An auto startup led by ex-Apple engineers that raised $50 million is reportedly shutting down

Pearl rearvisionPearlThe view from the Pearl RearVision rear-view camera.

A startup built by ex-Apple engineers that raised $US50 million (£39 million) to build automotive tech has shut down, according to a report from Axios’ Dan Primack and Kia Kokalitcheva.

Pearl Automation’s flagship product was Pearl RearVision, a digital rearview camera that the user attached to their licence plate and viewed via their smartphone.

But sales were reportedly poor, and costs were high, and the company has now apparently shut down.

The firm did not immediately respond to Business Insider’s request for comment. Its website remains online, but all its inventory (the Pearl RearVision and the Pearl Phone Mount) are currently listed as out of stock.

The company is led by three ex-Apple engineers, and it came out of “stealth mode” (when a company deliberately avoids all publicity at the start of its life) in June 2016. As of January 2017, it had 70 employees — 50 of which used to work at Apple.

It had raised $US50 million in a Series A funding round in June 2016, according to its profile on Crunchbase, with investors including Accel Partners, Shasta Ventures, Venrock, and Wellcome Trust.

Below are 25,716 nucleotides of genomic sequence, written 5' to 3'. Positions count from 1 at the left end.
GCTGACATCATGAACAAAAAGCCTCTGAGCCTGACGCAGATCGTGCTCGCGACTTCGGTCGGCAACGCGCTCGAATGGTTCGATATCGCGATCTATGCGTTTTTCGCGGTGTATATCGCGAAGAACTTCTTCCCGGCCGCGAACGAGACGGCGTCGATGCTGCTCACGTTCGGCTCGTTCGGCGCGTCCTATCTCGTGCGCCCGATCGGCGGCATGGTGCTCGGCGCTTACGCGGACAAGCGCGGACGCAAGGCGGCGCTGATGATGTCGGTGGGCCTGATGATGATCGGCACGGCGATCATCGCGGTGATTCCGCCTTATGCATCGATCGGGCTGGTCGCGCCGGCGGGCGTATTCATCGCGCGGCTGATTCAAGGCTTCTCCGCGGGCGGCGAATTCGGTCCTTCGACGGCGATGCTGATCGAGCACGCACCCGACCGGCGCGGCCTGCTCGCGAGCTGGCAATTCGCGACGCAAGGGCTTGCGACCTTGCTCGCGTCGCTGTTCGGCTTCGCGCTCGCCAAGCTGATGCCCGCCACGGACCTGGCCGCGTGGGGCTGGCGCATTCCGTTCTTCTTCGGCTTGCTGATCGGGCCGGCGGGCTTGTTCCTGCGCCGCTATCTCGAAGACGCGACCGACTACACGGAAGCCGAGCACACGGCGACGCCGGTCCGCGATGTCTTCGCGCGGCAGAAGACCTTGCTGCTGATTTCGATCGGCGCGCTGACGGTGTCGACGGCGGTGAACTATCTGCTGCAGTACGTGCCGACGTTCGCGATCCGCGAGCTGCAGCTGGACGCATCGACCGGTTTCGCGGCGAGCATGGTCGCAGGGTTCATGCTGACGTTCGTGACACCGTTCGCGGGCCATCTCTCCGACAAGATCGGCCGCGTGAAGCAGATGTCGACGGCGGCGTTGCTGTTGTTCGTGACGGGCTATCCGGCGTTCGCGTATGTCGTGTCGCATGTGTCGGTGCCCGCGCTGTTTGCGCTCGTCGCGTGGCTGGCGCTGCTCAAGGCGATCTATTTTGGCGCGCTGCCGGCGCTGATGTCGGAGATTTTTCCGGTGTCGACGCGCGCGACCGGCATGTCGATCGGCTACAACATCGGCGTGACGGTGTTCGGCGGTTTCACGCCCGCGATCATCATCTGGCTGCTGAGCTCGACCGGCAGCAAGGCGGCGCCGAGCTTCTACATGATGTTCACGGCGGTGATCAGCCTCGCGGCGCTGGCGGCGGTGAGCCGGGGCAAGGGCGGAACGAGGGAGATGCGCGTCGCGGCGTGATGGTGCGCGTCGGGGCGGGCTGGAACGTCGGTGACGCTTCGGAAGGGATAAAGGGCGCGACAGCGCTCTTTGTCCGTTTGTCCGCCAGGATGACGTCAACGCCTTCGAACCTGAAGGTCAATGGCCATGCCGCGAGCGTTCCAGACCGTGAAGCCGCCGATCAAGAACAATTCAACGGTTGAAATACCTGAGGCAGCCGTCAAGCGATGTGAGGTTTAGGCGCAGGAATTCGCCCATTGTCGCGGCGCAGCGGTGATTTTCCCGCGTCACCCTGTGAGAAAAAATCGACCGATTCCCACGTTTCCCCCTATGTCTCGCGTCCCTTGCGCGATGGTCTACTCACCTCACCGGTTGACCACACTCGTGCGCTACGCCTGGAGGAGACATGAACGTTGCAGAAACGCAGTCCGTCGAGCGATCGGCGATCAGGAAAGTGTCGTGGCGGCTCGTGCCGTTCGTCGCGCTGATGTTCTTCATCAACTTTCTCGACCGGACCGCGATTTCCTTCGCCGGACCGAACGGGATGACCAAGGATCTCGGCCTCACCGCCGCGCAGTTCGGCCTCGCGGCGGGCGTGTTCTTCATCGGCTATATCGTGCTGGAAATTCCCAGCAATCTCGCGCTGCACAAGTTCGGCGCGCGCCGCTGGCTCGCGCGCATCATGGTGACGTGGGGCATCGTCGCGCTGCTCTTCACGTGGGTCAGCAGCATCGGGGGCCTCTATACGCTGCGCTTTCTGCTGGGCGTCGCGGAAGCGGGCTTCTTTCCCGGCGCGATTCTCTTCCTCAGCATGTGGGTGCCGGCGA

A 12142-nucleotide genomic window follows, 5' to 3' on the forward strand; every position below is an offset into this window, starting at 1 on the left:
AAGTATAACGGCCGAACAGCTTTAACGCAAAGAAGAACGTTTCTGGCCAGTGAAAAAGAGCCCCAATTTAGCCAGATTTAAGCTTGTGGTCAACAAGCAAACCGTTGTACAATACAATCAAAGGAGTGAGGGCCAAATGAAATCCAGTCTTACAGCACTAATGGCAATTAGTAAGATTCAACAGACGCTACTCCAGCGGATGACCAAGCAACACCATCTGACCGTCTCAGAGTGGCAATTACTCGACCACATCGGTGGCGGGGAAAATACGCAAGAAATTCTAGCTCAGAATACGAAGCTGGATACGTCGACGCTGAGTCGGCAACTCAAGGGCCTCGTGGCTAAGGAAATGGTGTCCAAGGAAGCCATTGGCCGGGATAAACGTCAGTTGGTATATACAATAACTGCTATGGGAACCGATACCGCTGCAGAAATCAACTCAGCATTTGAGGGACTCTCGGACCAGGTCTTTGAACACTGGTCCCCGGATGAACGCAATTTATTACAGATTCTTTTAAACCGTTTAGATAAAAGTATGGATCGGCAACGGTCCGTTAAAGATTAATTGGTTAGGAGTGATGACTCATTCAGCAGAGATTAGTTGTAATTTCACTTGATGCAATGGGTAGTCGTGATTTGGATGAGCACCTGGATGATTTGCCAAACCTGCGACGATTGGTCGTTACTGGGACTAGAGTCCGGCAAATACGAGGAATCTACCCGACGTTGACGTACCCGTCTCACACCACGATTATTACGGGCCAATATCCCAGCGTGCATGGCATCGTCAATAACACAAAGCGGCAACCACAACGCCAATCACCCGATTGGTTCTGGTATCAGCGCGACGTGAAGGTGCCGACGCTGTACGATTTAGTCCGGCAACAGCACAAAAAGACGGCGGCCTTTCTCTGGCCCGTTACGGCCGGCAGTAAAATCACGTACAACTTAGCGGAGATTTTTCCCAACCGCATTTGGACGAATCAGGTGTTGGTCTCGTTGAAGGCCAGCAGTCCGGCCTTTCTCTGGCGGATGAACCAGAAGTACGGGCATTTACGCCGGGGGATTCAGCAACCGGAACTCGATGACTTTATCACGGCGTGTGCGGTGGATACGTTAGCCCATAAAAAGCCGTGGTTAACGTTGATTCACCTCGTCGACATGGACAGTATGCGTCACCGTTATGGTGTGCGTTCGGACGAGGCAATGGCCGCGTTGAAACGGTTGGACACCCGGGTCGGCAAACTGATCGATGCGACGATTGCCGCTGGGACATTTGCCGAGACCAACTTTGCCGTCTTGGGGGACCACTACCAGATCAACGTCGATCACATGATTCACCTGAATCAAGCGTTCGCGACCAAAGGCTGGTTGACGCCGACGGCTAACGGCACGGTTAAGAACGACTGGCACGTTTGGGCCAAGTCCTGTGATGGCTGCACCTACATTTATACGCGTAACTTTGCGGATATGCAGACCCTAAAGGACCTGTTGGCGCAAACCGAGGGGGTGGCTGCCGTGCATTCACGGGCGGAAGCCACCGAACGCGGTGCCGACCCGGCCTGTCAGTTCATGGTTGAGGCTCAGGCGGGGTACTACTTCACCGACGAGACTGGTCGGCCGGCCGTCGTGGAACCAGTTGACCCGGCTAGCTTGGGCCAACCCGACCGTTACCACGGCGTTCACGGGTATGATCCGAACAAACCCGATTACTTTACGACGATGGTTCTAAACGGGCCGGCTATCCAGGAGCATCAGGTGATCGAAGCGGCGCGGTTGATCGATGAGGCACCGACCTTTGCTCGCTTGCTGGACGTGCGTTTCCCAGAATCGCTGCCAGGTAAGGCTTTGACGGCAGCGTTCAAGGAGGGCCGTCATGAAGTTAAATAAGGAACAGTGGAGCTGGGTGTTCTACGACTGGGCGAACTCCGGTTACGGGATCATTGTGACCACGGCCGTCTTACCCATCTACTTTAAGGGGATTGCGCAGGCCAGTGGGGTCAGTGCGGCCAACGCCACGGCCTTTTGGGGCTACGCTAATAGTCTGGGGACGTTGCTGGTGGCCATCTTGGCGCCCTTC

Pearl rearvisionPearl/Tech InsiderThe Pearl RearVision.

The RearVision sold for $US499 (£392) in the US — not cheap, but cheaper than the alternative, the company argued in marketing materials. It “sounds like a lot until you back into a Harley [Davidson motorcycle],” it said. “Until now, getting a quality backup camera installed would set you back thousands of dollars. And even that would be worth it compared to the repair bills that come with one teeny, tiny fender bender.”

Axios also reports the company was approached by (unnamed) outside companies about a potential “acqui-hire” offers — an acquisition focused on the team as much as the product itself — but chose not to.

CEO Bryson Gardner told Business Insider in September that the RearView was only the first in a planned set of tech accessories intended to augment traditional cars — but it looks like they will now never come to fruition.

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